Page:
By Skip Bayless
Page 2

The French Quarter, Bourbon Street, Preservation Hall, Tom Benson.

What's wrong with that sentence?

Pat O'Brien's, Antoine's, Pascal's Manale, Tom Benson.

Sort of ruins your appetite, doesn't it?

In New Orleans, Tom Benson is as well known as any of those beloved tourist attractions. Yet all Benson did was buy a football team.

New Orleans' team. Its beloved Saints.

Tom Benson
It's time for Tom Benson to hand over the Saints to someone else.

Forget for a moment all the restaurants and jazz joints and Creole mystique that makes N'awlins such a black-magical destination for those of us who have visited for Sugar and Super bowls. For many who live -- or lived -- there, the 38-year-old Saints just might have been dearer to their hearts than any of their internationally known landmarks.

I can't begin to relate to the losses of lives -- and lifes -- in this hurricane-ravaged region. Homes destroyed, identities lost. But I do know this: Nothing can reunite a community like a sports team.

Not just any team, though.

One that consistently makes its fans proud to be customers and residents of that team's city. One that always gives them hope. One that, after its most devastating losses, still makes its fans believe it has a plan and a clue.

One that is not owned by Tom Benson.

Benson is basically what's wrong with the Saints. Benson is why I wouldn't wish them back on New Orleans. Or on San Antonio. Or on Los Angeles.

Strictly from a sports perspective, Benson is why I feel sorry for New Orleans. And Benson is why I haven't been able to dredge up any sympathy for the crumbling Saints.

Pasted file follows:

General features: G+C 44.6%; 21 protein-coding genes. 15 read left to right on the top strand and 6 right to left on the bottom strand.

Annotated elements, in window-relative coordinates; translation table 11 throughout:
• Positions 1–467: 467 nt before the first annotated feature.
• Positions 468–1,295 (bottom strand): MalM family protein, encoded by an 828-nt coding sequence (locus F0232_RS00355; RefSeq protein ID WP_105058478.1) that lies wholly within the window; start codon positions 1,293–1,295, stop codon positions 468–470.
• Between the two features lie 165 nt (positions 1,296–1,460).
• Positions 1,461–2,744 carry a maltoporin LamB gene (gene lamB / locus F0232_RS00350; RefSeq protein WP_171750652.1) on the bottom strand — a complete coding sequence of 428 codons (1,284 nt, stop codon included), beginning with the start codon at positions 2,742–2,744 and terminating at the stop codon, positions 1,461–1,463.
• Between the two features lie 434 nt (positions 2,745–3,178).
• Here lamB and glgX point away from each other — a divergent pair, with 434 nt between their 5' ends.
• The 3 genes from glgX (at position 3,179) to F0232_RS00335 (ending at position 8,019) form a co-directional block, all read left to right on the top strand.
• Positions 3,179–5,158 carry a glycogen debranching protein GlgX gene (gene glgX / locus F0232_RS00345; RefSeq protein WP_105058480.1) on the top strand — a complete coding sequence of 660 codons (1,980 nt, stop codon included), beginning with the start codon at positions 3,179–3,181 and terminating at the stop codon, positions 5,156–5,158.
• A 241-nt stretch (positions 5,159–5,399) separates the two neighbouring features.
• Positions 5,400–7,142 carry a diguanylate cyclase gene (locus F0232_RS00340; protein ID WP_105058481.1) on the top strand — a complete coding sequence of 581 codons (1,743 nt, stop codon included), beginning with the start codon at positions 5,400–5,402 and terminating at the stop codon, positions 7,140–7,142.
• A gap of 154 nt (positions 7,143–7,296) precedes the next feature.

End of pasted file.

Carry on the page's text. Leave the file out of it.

The cold, hard truth is that Hurricane Katrina merely postponed the inevitable collapse of Benson's team. Yes, after pulling off a season-opening 23-20 upset win at Carolina, the homeless Saints were being hailed as "America's Team." Now, they're 2-6, and even Saints fans are having a tough time caring about them.

The back-to-reality truth is that it took a natural disaster to turn coach Jim Haslett into a sympathetic figure and probably save his job. Poor Jim? Poor Saints fans.

The best thing that could happen to Saints fans is for their team to return to a remodeled Superdome next season with an overhauled management.

The Big Uneasy

Where will the Saints wind up? New Orleans? San Antonio? Somewhere else? Saints fans might not have a clue, but take heart: The NFL doesn't know either.

• Pasquarelli: Saints' future remains a question mark

• Bayless: Bye-bye Benson

• Sheridan: Hornets likely to return to New Orleans

• SportsNation: Will they stay? Have your say

• Watch: Angry Benson ESPN Motion

As in, no Benson.

No Haslett.

No Mickey Loomis as general manager.

And -- heaven help Saints fans -- no more Aaron Brooks at quarterback.

My get-well wish for Louisiana -- as let-it-rain-diamonds as it might be -- is that Benson somehow will be shamed into selling the Saints to someone with the savvy and stability to turn them back into the pride of New Orleans. For now, you can buy only laughing stock in his Aints.

Then again, I brought up Benson's deficiencies the other day to an NFL general manager, who responded: "Well, he isn't alone. There are a number of Bensons in this league."

Fair point.

The late Tex Schramm, who for three decades ran the Dallas Cowboys (if not the league), once summed up the NFL's perennial losers this way: "You can't legislate intelligence."